At 33, Tabitha Blankenbiller believed she didn’t want any children, until — unexpectedly — she got pregnant.
How the Business-Industry Political Action Committee is teaching corporate America how to make sure its employees vote for the right candidates and causes.
Colleges Are Full of It: Behind the Three-Decade Scheme to Raise Tuition, Bankrupt Generations, and Hypnotize the Media
Thomas Frank argues that journalists have failed when it comes to holding universities accountable for the rise in college tuition:
What I mean to say is that the tuition price spiral is part of the larger history of inequality, just as is the ever-rising price of Andy Warhol paintings, or the ever-growing size of the McMansion, or the ever-weightier catalogs issued by Restoration Hardware—and, of course, the never-increasing wages of American workers. As the rewards that can potentially be won by members of the white-collar class have gone from meh (in the egalitarian 1970s) to Neronian (today), it feels natural that the entrance fee for membership in that class should have escalated in a corresponding manner. The iron logic of inequality works the other way as well: Although a college degree doesn’t necessarily guarantee a life of splendor, not having one pretty much makes a life of poorly compensated toil a sure thing. Finding ourselves on the receiving end of inequality is a fate we will pay virtually any price to avoid, and our system of higher ed exists to set and extract that price.
A mother recalls a temporary lapse in judgment and how it has affected her as a parent:
Over the past two years, I’ve replayed this moment in my mind again and again, approaching the car, getting in, looking in the rearview mirror, pulling away. I replay it, trying to uncover something in the recollection I hadn’t noticed at the time. A voice. A face. Sometimes I feel like I can hear something. A woman? A man? “Bye now.” Something. But I can’t be sure.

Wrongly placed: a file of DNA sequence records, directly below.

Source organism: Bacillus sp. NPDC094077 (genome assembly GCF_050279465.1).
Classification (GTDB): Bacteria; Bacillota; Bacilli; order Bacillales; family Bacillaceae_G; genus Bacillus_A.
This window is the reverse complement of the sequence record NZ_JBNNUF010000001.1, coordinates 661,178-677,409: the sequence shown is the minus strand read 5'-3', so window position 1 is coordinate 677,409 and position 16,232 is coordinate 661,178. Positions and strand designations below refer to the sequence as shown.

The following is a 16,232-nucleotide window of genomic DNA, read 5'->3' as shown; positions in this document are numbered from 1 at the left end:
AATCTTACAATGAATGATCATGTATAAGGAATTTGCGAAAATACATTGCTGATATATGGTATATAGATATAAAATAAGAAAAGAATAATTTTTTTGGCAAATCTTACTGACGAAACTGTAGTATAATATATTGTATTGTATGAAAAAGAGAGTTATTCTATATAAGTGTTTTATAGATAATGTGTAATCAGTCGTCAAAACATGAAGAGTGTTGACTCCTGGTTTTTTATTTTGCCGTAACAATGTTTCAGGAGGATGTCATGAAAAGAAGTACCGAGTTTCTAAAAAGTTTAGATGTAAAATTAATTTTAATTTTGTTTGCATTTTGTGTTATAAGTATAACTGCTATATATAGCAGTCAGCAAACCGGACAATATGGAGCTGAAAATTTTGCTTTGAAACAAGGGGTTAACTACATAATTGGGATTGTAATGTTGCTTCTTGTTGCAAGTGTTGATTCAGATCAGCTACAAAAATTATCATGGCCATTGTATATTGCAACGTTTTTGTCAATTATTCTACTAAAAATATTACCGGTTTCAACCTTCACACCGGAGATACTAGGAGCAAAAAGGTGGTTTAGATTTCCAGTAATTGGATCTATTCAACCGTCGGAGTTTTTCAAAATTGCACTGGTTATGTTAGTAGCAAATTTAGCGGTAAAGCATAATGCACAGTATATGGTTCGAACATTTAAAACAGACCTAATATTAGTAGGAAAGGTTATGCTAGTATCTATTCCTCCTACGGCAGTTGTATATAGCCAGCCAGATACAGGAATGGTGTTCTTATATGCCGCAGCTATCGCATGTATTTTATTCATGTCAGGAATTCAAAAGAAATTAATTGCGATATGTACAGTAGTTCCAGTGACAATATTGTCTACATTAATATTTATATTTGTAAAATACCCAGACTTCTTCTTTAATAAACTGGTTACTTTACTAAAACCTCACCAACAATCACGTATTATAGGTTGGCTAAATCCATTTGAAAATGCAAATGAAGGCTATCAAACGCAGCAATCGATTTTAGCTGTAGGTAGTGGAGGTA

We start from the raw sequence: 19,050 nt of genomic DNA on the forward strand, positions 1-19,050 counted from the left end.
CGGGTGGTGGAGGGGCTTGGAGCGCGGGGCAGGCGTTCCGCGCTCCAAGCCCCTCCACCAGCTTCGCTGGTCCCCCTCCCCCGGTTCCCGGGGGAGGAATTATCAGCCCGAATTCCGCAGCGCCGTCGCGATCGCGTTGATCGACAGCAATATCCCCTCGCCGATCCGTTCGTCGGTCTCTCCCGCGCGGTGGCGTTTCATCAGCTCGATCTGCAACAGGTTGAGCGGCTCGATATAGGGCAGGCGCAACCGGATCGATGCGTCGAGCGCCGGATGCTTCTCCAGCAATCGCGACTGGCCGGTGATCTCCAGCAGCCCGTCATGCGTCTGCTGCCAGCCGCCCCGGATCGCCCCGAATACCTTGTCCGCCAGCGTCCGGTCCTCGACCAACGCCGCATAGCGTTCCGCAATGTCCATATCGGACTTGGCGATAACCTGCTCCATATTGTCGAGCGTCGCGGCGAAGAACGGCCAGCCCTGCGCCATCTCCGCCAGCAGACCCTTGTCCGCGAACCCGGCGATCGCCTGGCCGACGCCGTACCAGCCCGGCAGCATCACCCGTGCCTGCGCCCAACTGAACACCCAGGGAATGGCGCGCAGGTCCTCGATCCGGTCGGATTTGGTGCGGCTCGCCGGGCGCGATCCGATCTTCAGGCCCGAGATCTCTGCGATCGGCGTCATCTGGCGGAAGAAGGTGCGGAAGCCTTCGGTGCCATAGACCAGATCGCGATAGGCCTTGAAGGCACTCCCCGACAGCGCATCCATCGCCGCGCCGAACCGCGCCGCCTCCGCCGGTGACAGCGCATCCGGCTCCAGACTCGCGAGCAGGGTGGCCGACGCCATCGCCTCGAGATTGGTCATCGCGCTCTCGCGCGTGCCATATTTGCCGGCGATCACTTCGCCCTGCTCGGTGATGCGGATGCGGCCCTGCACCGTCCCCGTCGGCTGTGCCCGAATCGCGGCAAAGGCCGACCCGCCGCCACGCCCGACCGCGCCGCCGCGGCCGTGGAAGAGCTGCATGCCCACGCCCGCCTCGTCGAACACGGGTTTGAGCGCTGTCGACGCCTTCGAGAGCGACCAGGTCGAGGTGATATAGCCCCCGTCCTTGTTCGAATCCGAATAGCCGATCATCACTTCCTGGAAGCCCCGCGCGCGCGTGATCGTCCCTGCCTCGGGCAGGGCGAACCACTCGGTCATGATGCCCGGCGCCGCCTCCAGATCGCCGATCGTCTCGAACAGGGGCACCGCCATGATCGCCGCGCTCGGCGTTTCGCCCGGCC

We flew home. My husband was waiting for us beside the baggage claim with this terrible look on his face. “Call your mom,” he said.
I called her, and she was crying. When she’d arrived home from driving us to the airport, there was a police car in her driveway.
An excerpt from Radley Balko’s new book Rise of the Warrior Cop, on the militarization of U.S. police forces and the reasons SWAT teams have been able to conduct raids for seemingly minor alleged crimes:
“In 2007 a Dallas SWAT team actually raided a Veterans of Foreign Wars outpost for hosting charity poker games. Players said the tactics were terrifying. One woman urinated on herself. When police raided a San Mateo, California, poker game in 2008, card players described cops storming the place ‘in full riot gear’ and ‘with guns drawn.’ The games had buy-ins ranging from $25 to $55. Under California law, the games were legal so long as no one took a ‘rake,’ or a cut of the stakes. No one had, but police claimed the $5 the hosts charged players to buy refreshments qualified as a rake. In March 2007, a small army of local cops, ATF agents, National Guard troops, and a helicopter raided a poker game in Cary, North Carolina. They issued forty-one citations, all of them misdemeanors. A columnist at the Fayetteville Observer remarked, ‘They were there to play cards, not to foment rebellion. . . . [I] wonder . . . what other minutiae, personal vices and petty crimes are occupying [the National Guard’s] time, and where they’re occupying it. . . . Until we get this sorted out, better not jaywalk. There could be a military helicopter overhead.'”
How “revenge edits” and the case of a Wikipedia editor named “Qworty” raise questions about how much we should trust the site:
“In the wee hours of the morning of January 27, 2013, a Wikipedia editor named ‘Qworty’ made a series of 14 separate edits to the Wikipedia page for the late writer Barry Hannah, a well-regarded Southern writer with a taste for the Gothic and absurd.
“Qworty cut paragraphs that included quotes from Hannah’s work. He removed 20 links to interviews, obituaries and reminiscences concerning Hannah. He cut out a list of literary prizes Hannah had won.
“Two edits stand out. Qworty excised the phrase ‘and was regarded as a good mentor’ from a sentence that started: ‘Hannah taught creative writing for 28 years at the University of Mississippi, where he was director of its M.F.A. program …’ And he changed the cause of Hannah’s death from ‘natural causes’ to ‘alcoholism.'”